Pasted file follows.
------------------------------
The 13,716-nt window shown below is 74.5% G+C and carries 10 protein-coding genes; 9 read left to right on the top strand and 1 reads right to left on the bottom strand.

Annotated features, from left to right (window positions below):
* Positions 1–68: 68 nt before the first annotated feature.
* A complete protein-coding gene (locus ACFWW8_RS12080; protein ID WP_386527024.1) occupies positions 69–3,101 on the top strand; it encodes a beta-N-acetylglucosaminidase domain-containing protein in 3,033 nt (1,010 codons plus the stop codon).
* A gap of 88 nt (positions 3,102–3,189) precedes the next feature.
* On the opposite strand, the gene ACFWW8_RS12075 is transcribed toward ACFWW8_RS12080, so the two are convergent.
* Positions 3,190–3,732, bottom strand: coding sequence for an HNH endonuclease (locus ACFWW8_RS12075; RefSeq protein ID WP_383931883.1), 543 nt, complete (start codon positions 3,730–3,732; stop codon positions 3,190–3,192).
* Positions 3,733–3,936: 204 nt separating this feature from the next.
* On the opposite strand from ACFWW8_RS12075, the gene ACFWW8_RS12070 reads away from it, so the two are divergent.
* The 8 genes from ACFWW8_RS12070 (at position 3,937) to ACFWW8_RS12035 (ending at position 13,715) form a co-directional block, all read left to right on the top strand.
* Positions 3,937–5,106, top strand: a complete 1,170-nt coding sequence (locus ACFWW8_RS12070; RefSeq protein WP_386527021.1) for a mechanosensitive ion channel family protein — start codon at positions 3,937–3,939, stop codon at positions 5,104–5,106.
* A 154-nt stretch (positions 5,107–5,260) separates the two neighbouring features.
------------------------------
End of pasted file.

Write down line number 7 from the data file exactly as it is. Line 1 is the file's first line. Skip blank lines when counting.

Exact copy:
* Positions 3,190–3,732, bottom strand: coding sequence for an HNH endonuclease (locus ACFWW8_RS12075; RefSeq protein ID WP_383931883.1), 543 nt, complete (start codon positions 3,730–3,732; stop codon positions 3,190–3,192).